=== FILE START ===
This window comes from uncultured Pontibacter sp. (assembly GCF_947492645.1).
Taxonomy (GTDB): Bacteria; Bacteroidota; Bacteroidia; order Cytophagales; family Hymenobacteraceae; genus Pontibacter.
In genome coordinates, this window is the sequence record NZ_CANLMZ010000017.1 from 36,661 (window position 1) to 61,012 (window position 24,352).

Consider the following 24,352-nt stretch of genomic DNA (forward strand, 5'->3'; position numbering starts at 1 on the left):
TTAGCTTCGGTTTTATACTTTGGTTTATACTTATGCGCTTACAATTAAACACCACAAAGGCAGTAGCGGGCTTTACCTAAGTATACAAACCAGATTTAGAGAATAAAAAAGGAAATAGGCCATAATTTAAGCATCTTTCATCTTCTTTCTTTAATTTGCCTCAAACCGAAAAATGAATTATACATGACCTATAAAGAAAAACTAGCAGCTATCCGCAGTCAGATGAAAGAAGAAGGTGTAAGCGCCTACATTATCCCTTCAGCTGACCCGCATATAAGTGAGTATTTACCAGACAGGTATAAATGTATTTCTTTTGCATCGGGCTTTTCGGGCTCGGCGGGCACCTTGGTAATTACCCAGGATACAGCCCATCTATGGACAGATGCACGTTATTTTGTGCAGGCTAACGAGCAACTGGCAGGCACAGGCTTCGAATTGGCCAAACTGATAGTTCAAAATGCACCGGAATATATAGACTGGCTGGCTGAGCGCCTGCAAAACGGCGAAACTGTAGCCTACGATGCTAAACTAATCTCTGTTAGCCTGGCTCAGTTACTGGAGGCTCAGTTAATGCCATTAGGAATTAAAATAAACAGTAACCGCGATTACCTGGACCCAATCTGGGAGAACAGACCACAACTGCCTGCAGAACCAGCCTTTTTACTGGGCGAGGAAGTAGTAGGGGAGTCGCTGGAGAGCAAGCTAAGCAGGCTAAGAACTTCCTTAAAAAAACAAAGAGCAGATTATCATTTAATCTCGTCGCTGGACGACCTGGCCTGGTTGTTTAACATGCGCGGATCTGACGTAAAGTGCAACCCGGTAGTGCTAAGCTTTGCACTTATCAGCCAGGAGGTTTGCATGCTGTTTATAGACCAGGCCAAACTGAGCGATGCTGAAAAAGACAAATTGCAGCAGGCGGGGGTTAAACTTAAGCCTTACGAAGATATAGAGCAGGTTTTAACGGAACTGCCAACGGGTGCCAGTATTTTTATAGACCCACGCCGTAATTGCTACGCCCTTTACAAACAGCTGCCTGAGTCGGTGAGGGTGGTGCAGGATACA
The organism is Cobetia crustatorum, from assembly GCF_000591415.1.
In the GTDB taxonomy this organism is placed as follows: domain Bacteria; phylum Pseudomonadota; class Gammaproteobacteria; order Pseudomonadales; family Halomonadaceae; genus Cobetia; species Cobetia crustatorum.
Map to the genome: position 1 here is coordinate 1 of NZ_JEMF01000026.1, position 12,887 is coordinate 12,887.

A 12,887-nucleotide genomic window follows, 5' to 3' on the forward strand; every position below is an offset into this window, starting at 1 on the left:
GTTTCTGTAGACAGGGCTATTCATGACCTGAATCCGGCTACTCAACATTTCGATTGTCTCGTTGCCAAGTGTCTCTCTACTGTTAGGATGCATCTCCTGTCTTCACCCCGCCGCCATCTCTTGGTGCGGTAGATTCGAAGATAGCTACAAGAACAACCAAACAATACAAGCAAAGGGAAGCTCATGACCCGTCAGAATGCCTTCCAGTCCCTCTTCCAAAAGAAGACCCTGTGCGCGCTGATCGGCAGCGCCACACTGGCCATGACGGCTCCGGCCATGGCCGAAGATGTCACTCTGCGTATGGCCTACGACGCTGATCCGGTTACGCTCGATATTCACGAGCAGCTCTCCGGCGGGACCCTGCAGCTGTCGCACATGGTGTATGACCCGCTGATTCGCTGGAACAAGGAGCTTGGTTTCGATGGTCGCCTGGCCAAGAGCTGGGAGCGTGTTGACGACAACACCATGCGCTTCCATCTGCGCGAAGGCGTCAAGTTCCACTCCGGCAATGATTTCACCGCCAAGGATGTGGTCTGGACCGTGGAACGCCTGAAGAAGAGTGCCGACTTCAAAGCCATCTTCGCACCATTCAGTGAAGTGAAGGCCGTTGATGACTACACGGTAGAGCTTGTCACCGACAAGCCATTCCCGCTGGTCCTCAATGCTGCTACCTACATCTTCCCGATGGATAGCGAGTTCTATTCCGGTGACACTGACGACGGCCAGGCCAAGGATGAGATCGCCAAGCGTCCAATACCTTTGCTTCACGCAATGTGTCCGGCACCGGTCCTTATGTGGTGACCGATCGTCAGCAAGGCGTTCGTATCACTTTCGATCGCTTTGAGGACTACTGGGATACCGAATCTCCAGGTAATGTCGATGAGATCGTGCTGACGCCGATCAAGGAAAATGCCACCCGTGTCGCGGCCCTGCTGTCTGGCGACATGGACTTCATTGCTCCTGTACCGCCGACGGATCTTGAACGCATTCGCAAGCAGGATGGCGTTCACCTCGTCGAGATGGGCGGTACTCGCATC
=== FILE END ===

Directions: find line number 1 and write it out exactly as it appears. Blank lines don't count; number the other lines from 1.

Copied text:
This window comes from uncultured Pontibacter sp. (assembly GCF_947492645.1).